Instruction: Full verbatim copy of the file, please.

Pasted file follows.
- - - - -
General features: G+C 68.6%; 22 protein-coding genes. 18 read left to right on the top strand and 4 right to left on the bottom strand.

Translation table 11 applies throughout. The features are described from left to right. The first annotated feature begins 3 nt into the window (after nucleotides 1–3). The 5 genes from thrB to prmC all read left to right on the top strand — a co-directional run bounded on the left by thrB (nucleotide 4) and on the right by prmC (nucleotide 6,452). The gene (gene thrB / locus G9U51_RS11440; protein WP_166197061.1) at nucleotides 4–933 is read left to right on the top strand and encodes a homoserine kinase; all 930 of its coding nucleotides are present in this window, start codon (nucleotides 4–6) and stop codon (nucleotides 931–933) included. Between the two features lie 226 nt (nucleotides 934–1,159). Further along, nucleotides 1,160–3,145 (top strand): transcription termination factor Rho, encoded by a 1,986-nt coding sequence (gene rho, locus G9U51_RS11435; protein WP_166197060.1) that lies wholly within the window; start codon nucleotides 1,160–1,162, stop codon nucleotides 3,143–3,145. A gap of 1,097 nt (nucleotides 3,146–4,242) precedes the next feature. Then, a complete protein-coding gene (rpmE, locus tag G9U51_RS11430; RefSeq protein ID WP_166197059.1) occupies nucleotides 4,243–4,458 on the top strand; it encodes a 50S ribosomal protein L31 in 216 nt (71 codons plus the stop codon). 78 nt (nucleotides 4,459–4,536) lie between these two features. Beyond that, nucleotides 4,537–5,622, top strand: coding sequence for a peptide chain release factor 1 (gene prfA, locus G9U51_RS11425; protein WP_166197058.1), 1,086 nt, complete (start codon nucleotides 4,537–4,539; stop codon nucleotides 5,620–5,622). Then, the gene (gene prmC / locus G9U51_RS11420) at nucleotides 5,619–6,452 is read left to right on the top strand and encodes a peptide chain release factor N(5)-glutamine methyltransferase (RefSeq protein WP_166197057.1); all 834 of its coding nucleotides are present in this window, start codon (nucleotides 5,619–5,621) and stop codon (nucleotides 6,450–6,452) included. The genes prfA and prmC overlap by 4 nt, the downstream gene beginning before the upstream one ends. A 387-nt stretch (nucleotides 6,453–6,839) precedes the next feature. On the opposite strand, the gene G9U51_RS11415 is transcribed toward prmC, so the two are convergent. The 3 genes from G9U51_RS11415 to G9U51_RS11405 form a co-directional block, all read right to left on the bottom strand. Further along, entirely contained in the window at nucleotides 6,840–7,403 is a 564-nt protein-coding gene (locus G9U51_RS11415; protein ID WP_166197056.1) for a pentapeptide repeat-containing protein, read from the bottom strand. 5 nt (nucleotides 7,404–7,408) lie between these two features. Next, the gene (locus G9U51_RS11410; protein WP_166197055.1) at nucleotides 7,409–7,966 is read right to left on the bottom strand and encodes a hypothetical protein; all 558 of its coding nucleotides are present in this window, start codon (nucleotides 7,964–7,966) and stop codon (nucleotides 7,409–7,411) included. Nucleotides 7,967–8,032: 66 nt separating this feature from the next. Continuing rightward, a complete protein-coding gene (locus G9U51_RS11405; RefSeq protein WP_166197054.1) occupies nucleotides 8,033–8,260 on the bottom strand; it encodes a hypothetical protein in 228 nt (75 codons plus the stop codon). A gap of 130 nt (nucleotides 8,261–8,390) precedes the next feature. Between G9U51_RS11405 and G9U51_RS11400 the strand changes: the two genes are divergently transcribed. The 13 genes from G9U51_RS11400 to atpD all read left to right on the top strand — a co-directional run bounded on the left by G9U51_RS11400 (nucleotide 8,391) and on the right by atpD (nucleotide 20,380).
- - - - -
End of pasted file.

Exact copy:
General features: G+C 68.6%; 22 protein-coding genes. 18 read left to right on the top strand and 4 right to left on the bottom strand.

Translation table 11 applies throughout. The features are described from left to right. The first annotated feature begins 3 nt into the window (after nucleotides 1–3). The 5 genes from thrB to prmC all read left to right on the top strand — a co-directional run bounded on the left by thrB (nucleotide 4) and on the right by prmC (nucleotide 6,452). The gene (gene thrB / locus G9U51_RS11440; protein WP_166197061.1) at nucleotides 4–933 is read left to right on the top strand and encodes a homoserine kinase; all 930 of its coding nucleotides are present in this window, start codon (nucleotides 4–6) and stop codon (nucleotides 931–933) included. Between the two features lie 226 nt (nucleotides 934–1,159). Further along, nucleotides 1,160–3,145 (top strand): transcription termination factor Rho, encoded by a 1,986-nt coding sequence (gene rho, locus G9U51_RS11435; protein WP_166197060.1) that lies wholly within the window; start codon nucleotides 1,160–1,162, stop codon nucleotides 3,143–3,145. A gap of 1,097 nt (nucleotides 3,146–4,242) precedes the next feature. Then, a complete protein-coding gene (rpmE, locus tag G9U51_RS11430; RefSeq protein ID WP_166197059.1) occupies nucleotides 4,243–4,458 on the top strand; it encodes a 50S ribosomal protein L31 in 216 nt (71 codons plus the stop codon). 78 nt (nucleotides 4,459–4,536) lie between these two features. Beyond that, nucleotides 4,537–5,622, top strand: coding sequence for a peptide chain release factor 1 (gene prfA, locus G9U51_RS11425; protein WP_166197058.1), 1,086 nt, complete (start codon nucleotides 4,537–4,539; stop codon nucleotides 5,620–5,622). Then, the gene (gene prmC / locus G9U51_RS11420) at nucleotides 5,619–6,452 is read left to right on the top strand and encodes a peptide chain release factor N(5)-glutamine methyltransferase (RefSeq protein WP_166197057.1); all 834 of its coding nucleotides are present in this window, start codon (nucleotides 5,619–5,621) and stop codon (nucleotides 6,450–6,452) included. The genes prfA and prmC overlap by 4 nt, the downstream gene beginning before the upstream one ends. A 387-nt stretch (nucleotides 6,453–6,839) precedes the next feature. On the opposite strand, the gene G9U51_RS11415 is transcribed toward prmC, so the two are convergent. The 3 genes from G9U51_RS11415 to G9U51_RS11405 form a co-directional block, all read right to left on the bottom strand. Further along, entirely contained in the window at nucleotides 6,840–7,403 is a 564-nt protein-coding gene (locus G9U51_RS11415; protein ID WP_166197056.1) for a pentapeptide repeat-containing protein, read from the bottom strand. 5 nt (nucleotides 7,404–7,408) lie between these two features. Next, the gene (locus G9U51_RS11410; protein WP_166197055.1) at nucleotides 7,409–7,966 is read right to left on the bottom strand and encodes a hypothetical protein; all 558 of its coding nucleotides are present in this window, start codon (nucleotides 7,964–7,966) and stop codon (nucleotides 7,409–7,411) included. Nucleotides 7,967–8,032: 66 nt separating this feature from the next. Continuing rightward, a complete protein-coding gene (locus G9U51_RS11405; RefSeq protein WP_166197054.1) occupies nucleotides 8,033–8,260 on the bottom strand; it encodes a hypothetical protein in 228 nt (75 codons plus the stop codon). A gap of 130 nt (nucleotides 8,261–8,390) precedes the next feature. Between G9U51_RS11405 and G9U51_RS11400 the strand changes: the two genes are divergently transcribed. The 13 genes from G9U51_RS11400 to atpD all read left to right on the top strand — a co-directional run bounded on the left by G9U51_RS11400 (nucleotide 8,391) and on the right by atpD (nucleotide 20,380).